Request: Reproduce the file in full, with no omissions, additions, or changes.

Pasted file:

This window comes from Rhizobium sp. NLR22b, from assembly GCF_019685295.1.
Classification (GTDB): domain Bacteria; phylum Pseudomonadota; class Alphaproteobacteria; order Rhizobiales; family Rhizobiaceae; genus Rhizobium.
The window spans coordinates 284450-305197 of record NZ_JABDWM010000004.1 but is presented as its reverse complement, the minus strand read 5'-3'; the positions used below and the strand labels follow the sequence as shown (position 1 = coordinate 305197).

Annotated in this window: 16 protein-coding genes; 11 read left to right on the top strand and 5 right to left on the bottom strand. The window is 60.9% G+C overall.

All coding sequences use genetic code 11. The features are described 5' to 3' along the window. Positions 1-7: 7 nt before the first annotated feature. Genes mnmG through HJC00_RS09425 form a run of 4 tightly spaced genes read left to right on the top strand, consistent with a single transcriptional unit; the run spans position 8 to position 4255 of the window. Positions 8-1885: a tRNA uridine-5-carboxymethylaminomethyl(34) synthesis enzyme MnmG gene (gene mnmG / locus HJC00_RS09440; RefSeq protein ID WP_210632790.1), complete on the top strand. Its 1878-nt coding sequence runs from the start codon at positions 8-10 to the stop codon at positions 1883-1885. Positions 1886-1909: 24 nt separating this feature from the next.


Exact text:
This window comes from Rhizobium sp. NLR22b, from assembly GCF_019685295.1.
Classification (GTDB): domain Bacteria; phylum Pseudomonadota; class Alphaproteobacteria; order Rhizobiales; family Rhizobiaceae; genus Rhizobium.
The window spans coordinates 284450-305197 of record NZ_JABDWM010000004.1 but is presented as its reverse complement, the minus strand read 5'-3'; the positions used below and the strand labels follow the sequence as shown (position 1 = coordinate 305197).

Annotated in this window: 16 protein-coding genes; 11 read left to right on the top strand and 5 right to left on the bottom strand. The window is 60.9% G+C overall.

All coding sequences use genetic code 11. The features are described 5' to 3' along the window. Positions 1-7: 7 nt before the first annotated feature. Genes mnmG through HJC00_RS09425 form a run of 4 tightly spaced genes read left to right on the top strand, consistent with a single transcriptional unit; the run spans position 8 to position 4255 of the window. Positions 8-1885: a tRNA uridine-5-carboxymethylaminomethyl(34) synthesis enzyme MnmG gene (gene mnmG / locus HJC00_RS09440; RefSeq protein ID WP_210632790.1), complete on the top strand. Its 1878-nt coding sequence runs from the start codon at positions 8-10 to the stop codon at positions 1883-1885. Positions 1886-1909: 24 nt separating this feature from the next.